Sure, I use it about fifty times a day, but never as a weapon. It’s more of a description, a moniker of devotion to my baby girl. It’s also – to a some extent – a reflex mechanism. Of defence, if you will. It warns any wayward man that I’m probably a bitter feminist, and that should he have the slightest intention of looking my way, he’ll have my angsty baby girl to deal with. I didn’t realise until recently that it’s a way to shun before being shunned. Some people are so afraid of being hurt that they opt out before the choice is even offered. Or as Pyro so eloquently puts it:
Not afraid of commitment, afraid of love.
Not afraid of love, afraid of inadequacy.
Not afraid of inadequacy, afraid of rejection.
But I digress. Because this week, I made the ultimate use of the Single Mother card. See, every year in April, my baby goes on a scouting trip, and her nanny goes to visit her own baby. This year, between election drama and twisted school timetables, the trip was cancelled. My house-help still needed to go see her daughter, so I gave her the week off. I figured the princess would be okay on her own. She has Star TV, YouTube, holiday homework, plentiful playmates, and enough nuke-able food to last three weeks. Plus, she wanted the house to herself. She gets that from me. I figured I could leave the office early (read 5 p.m.) for the week, so I could catch her before bed time.
This magnificent plan fell apart at 6.45 p.m. on Monday evening when my baby called me. I was stuck on a bus, in the rain, cursing the traffic, when I heard her voice. “Mummy, the lights have gone off.” She was trying to be brave, but the quiver in her voice broke my heart. I tried to cheer her up and ordered myself not to cry at the thought of my precious girl, afraid and alone in the dark, and me with no way to get to her. I called her every five minutes of my bus trip, and she said, “I’m fine mummy, don’t worry … but … can the bus move any faster?” Sigh.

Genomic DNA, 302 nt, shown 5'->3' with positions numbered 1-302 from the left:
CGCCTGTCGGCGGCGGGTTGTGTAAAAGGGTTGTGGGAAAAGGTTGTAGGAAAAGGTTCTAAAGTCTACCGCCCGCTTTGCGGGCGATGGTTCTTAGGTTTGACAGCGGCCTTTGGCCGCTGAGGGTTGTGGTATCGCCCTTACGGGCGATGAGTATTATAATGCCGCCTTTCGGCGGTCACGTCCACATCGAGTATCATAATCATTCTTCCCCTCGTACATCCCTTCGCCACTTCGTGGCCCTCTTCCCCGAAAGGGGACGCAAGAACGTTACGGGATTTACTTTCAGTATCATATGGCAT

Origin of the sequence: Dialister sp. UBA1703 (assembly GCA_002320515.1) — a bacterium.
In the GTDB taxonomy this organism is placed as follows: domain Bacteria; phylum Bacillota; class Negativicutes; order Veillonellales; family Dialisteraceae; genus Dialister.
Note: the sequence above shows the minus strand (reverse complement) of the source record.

I got home two or three hours later to find her asleep, on the sofa, in the dark. Her fear had somehow lulled her into dreams. The next day, despite my qualms and my baby’s protests, I asked my boss to let me work from home this week. I know it looks bad, takes a bite out of the super-woman movement, makes my bosses wonder just how dedicated I am to my career. I know women in the west have it way worse than me – I enjoy my work, I get to wear what I want, and I have an affordable and trustworthy ‘mboch’. I know there may be sniggers and disgruntlement at the office. But my baby comes first. She may be a macho little dragon girl, but I’m not risking being stuck on the highway while my baby cries and quivers in the dark.
♫ Powerless ♫ Linkin Park ♫